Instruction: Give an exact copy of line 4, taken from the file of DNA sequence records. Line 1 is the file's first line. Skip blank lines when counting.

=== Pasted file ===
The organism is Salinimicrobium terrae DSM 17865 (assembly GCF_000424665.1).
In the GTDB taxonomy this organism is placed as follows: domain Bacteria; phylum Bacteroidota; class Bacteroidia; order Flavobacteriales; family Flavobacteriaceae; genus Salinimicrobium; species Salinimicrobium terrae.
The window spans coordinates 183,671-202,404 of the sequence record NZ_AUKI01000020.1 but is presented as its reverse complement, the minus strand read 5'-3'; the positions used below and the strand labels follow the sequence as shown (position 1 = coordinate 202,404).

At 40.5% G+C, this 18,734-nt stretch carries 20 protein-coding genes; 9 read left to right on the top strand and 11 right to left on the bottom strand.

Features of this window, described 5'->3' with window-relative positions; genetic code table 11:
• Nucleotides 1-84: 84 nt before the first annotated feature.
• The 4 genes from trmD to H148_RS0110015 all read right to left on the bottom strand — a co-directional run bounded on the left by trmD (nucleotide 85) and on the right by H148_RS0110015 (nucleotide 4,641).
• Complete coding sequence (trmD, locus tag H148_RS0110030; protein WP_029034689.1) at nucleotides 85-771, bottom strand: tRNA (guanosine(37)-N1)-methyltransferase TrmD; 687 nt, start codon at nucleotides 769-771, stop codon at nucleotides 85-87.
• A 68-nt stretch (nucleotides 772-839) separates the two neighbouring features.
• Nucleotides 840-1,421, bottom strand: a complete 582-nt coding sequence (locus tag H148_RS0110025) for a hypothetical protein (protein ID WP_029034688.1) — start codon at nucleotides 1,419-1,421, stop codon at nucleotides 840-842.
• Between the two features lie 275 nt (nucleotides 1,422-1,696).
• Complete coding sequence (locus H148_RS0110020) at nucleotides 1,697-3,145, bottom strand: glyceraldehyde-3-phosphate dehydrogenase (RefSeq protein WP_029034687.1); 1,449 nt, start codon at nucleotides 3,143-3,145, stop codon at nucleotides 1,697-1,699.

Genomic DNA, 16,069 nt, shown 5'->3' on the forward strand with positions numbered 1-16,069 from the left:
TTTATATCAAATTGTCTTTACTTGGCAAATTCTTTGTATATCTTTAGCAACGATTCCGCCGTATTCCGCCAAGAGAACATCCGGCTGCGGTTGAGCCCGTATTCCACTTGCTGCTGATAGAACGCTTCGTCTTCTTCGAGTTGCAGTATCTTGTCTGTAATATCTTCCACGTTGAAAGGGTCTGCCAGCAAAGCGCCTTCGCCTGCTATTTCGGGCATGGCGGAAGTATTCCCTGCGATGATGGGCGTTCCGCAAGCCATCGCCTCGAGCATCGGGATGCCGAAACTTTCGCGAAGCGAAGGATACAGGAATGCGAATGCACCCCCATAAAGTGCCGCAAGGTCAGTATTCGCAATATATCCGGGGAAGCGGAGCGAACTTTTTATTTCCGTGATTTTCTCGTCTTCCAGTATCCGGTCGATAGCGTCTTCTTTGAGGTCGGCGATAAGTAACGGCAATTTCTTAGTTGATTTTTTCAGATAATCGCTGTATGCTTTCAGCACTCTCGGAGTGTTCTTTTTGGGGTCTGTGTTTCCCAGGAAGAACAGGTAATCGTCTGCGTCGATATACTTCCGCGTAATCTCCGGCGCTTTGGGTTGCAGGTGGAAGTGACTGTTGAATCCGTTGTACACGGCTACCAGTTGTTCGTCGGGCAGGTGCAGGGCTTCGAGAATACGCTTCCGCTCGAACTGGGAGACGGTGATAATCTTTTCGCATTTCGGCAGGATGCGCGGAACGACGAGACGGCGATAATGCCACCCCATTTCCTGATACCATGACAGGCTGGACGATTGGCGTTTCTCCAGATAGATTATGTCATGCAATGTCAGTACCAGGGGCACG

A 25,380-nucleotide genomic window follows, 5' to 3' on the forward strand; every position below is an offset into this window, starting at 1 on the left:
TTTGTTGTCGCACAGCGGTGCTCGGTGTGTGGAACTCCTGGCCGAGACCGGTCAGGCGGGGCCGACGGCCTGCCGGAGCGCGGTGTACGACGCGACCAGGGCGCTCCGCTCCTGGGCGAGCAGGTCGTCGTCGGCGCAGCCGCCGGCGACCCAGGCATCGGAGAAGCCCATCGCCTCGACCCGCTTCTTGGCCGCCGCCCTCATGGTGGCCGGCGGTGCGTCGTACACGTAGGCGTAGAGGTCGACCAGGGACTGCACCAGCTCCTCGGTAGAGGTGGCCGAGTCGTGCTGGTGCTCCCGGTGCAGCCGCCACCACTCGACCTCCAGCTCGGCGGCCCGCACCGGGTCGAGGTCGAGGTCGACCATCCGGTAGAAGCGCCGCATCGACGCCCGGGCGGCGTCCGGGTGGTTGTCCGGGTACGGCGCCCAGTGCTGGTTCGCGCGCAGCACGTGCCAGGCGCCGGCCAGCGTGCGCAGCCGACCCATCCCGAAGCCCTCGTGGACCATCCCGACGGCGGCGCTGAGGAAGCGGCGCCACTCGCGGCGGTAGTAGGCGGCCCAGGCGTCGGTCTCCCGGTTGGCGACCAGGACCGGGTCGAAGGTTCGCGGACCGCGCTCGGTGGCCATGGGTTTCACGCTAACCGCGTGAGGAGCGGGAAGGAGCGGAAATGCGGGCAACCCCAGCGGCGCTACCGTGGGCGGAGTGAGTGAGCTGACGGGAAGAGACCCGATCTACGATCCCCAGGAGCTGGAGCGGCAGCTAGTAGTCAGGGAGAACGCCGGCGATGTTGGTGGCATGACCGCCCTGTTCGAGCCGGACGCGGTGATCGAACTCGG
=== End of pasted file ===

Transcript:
At 40.5% G+C, this 18,734-nt stretch carries 20 protein-coding genes; 9 read left to right on the top strand and 11 right to left on the bottom strand.